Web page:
Shawn Kahoʻolemana Naone is a graduate of the Kamehameha Schools and Leeward Community College (Hālau ʻIke O Puʻuloa.) He is currently studying Hawaiian Studies at the University of Hawaiʻi at Mānoa and is considering social work or teaching.
A photographer for several years, Kahoʻolemana says he tries not to hide behind the camera. Completely self-taught through trial and error, his photographs have been described as “arresting” and “soulful” (Fox Native Voices Project) for their distinct Hawaiian world view.
Kahoʻolemana explains that the word “kiʻi” means image or photograph. But it also means to take, and so he tries to take a photo without taking, to live in the moment. He takes his Canon everywhere with him and has become well-known for his portraits and wedding photography. “Iʻm not business-minded,” he says. “Iʻm just a guy with a camera, sharing the ʻike (knowledge.)” His wife, Hoku, takes care of the business aspects, and his year-old twin daughters keep him grounded.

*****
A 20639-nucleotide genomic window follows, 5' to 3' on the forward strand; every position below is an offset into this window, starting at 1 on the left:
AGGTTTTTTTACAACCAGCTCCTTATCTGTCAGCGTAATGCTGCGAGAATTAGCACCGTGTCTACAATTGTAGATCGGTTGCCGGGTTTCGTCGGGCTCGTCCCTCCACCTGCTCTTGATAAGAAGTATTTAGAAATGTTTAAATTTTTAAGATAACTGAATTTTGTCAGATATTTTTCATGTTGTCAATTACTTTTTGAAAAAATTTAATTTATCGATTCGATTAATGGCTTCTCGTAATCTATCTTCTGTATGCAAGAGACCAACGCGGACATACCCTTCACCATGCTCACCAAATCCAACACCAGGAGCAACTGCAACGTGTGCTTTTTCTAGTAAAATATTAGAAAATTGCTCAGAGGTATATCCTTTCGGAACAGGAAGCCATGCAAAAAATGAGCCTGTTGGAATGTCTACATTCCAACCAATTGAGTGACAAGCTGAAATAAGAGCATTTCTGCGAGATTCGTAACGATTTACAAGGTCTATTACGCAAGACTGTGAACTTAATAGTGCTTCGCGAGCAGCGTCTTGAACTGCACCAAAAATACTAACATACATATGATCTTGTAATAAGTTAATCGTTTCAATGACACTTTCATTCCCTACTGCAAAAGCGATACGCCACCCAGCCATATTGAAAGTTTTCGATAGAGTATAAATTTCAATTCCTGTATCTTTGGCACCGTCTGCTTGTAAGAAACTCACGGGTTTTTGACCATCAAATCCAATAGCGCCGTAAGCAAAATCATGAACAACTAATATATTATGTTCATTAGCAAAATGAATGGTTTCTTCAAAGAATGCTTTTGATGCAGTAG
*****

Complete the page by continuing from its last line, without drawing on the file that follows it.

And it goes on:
As a Hawaiian activist and scholar, Kahoʻolemanaʻs philosophy is a simple one: Activism is the rent we pay for living on this planet. He encourages others who want to make art this way:
Mai hilahila – donʻt be shame. Thereʻs so much beauty out there.
Pūpū A ʻO ʻEwa is proud to feature the photographs and manaʻo of Kahoʻolemana Naone, including Moku O Keawe, Ka Pō, Hula: the Heartbeat of the Hawaiian People, Olowalu: the Power of Many Voices, Makawalu, Naue i Ke Aloha ʻAina, and Maui Lassos the Sun.
Credits: All photos courtesy of Kahoʻolemana Naone.